In brief

  • FaZe Clan, a leading esports organization, has punished players that participated in an alleged pump-and-dump cryptocurrency scheme.
  • The Save the Kids coin that FaZe members promoted dropped in value by 90% in a matter of days, and its website is now offline.

FaZe Clan, one of the most popular esports organizations competing across multiple games, came under fire lately for allegations that its players participated in a pump-and-dump scheme for a purported charity coin. Now, the team has responded by punishing the players, with one released by the organization.

Late on Thursday, the team tweeted that it had “absolutely no involvement with our members’ activity in the cryptocurrency space” and that it “strongly condemn[s] their behavior.” FaZe has dropped longtime member Kay from the organization as a result of the allegations, and indefinitely suspended players Jarvis, Nikan, and Teeqo.

The players had recently promoted Save the Kids (KIDS), a Binance Smart Chain-based cryptocurrency project billed as a charity initiative. The coin’s website, which is now offline, claimed that the project would donate 1% of each transaction fee (which is 3% of the transacted amount) to the Binance Charity wallet to benefit a kid-centric foundation, while influencers claimed that all investors would benefit from growing use of the coin.


After the project went live in early June, the coin’s price dropped nearly 90% in just three days, suggesting that developers used the gaming influencers’ considerable reach to boost the value of the coin before selling and pulling the rug out from investors—a classic pump and dump scheme.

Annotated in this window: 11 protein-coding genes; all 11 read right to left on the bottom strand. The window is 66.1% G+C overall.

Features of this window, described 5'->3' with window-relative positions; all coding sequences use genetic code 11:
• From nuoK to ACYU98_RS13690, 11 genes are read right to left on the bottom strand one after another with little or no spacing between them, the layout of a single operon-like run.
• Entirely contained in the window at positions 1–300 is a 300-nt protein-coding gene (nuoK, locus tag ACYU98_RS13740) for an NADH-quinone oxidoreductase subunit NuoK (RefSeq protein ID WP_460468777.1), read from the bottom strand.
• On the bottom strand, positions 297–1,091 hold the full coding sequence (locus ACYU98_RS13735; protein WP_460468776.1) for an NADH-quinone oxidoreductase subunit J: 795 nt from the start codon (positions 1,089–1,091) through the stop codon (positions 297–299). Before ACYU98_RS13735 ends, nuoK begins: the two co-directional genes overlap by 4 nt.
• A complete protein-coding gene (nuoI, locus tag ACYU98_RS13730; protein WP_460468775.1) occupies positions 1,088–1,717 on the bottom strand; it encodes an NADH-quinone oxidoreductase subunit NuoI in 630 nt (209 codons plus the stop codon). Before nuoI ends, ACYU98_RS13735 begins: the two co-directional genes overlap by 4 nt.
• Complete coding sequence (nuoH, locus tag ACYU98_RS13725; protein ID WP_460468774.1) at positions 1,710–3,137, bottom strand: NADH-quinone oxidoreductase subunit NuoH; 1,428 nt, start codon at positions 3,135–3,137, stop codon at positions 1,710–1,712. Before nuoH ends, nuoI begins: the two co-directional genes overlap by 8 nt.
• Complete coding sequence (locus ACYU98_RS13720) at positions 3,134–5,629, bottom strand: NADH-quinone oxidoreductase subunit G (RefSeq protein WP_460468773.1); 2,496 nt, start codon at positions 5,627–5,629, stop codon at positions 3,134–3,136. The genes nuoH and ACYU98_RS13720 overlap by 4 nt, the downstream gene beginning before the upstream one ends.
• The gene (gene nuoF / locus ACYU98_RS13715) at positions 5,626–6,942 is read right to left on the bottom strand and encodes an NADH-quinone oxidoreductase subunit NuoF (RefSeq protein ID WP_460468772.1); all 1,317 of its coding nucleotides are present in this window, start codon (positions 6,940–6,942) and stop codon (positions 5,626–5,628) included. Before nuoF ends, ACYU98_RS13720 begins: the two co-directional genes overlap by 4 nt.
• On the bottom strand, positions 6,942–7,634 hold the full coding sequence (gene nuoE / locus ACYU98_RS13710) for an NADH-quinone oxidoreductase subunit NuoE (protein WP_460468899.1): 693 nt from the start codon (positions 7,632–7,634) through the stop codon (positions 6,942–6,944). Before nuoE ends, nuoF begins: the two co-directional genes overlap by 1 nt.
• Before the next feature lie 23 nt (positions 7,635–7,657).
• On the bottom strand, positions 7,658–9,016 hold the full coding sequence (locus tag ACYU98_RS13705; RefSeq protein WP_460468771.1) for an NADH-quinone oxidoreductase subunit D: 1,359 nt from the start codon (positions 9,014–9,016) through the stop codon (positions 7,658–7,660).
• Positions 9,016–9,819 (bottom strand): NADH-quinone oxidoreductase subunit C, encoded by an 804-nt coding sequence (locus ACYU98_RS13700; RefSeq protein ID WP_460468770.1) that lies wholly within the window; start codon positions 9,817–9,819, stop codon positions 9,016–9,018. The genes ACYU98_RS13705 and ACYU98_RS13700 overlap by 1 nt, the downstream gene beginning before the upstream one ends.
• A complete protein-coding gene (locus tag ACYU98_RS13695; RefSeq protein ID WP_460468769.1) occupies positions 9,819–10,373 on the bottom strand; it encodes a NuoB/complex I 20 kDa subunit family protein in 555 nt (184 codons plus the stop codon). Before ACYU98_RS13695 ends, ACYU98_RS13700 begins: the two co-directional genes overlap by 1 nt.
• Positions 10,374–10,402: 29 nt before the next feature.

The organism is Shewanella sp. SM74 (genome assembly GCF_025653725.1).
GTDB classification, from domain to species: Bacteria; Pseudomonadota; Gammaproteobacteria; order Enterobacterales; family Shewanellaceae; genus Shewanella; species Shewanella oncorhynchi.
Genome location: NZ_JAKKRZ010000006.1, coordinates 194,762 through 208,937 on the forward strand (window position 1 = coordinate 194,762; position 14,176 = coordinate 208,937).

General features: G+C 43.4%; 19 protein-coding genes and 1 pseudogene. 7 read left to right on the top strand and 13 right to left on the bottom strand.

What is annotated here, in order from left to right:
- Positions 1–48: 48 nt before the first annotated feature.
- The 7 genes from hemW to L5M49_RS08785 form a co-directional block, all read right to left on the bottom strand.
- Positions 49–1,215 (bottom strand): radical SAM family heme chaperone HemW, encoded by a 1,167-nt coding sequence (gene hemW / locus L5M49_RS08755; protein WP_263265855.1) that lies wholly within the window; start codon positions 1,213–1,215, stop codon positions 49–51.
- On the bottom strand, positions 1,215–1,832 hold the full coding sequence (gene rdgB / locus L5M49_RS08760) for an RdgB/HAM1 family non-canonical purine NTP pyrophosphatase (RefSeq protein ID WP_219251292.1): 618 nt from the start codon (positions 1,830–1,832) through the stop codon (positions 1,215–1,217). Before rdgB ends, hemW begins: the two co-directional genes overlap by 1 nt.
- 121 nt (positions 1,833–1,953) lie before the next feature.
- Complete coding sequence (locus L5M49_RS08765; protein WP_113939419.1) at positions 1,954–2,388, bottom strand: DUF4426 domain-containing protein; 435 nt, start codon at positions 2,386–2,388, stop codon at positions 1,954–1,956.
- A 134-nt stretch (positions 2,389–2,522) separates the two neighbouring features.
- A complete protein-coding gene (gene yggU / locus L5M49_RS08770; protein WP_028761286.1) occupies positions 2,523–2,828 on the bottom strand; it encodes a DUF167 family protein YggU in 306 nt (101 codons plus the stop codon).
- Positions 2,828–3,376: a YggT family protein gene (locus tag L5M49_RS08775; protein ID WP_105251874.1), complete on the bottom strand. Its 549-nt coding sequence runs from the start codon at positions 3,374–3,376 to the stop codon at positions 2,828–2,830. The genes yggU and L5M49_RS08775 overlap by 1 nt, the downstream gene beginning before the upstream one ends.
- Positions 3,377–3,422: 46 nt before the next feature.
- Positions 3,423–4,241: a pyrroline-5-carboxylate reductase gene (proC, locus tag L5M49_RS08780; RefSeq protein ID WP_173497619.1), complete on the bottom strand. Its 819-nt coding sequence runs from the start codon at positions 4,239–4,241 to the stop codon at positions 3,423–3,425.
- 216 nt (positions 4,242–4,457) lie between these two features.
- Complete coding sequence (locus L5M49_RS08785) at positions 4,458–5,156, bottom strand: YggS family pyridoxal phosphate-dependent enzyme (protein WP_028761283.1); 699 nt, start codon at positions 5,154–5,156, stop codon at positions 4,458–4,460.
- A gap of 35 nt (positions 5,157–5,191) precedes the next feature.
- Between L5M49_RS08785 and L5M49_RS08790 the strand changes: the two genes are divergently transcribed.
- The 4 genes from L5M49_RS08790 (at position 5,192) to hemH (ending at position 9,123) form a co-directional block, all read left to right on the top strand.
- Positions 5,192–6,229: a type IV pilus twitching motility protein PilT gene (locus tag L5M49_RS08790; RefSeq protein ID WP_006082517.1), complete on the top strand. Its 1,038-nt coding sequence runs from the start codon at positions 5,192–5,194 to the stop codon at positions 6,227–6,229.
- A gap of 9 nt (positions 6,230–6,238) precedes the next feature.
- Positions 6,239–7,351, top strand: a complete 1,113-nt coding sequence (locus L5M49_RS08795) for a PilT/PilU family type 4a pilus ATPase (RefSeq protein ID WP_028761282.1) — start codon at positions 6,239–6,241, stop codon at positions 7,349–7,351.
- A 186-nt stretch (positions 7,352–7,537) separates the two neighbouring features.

The FaZe Clan players in question deny any wrongdoing. On June 27, Kay tweeted: “I want you all to know that I had no ill intent promoting any crypto alt coins. I honestly & naively thought we all had a chance to win which just isn’t the case. I didn't vet any of this with my team at FaZe and I now know I should have.”

“While I’m very passionate about the crypto space, it's extremely complicated & I still have a lot to learn & I caution everyone to look closely before investing,” he added. “It was so irresponsible of me to speak publicly about any coins without knowing more & knowing now that they can do more harm than good.”

FaZe Clan was founded in 2010, but shot to mainstream popularity in recent years due in part to the rise of "Fortnite" and the overall growth of the esports industry. In December, Forbes named FaZe Clan the fourth most-valuable esports organization with an estimated valuation of $305 million, a 27% boost from the previous year’s estimate.


The organization competes in games such as "Call of Duty, Counter-Strike: Global Offensive," and "Rocket League," and also has an array of popular streamers and social media influencers. In June, FaZe Clan members appeared on the cover of Sports Illustrated—the first time that esports players were featured so prominently in the long-running publication.

This isn’t the first time that FaZe players and personalities have been accused of backing potential crypto scams. Both Kay and FaZe Clan co-founder Ricky “Banks” Bengston previously promoted another Binance Smart Chain coin called BankSocial in May, which Banks has since said was the result of a paid campaign that he ultimately pulled out of.

“They pumped it and they dumped it,” BankSocial CEO John Wingate told Mashable, suggesting that the FaZe members bought into the currency, profited from their promotion of it, and then sold before withdrawing from the partnership. Banks did not disclose in his original, now-deleted tweets that he was being paid to promote the coin.

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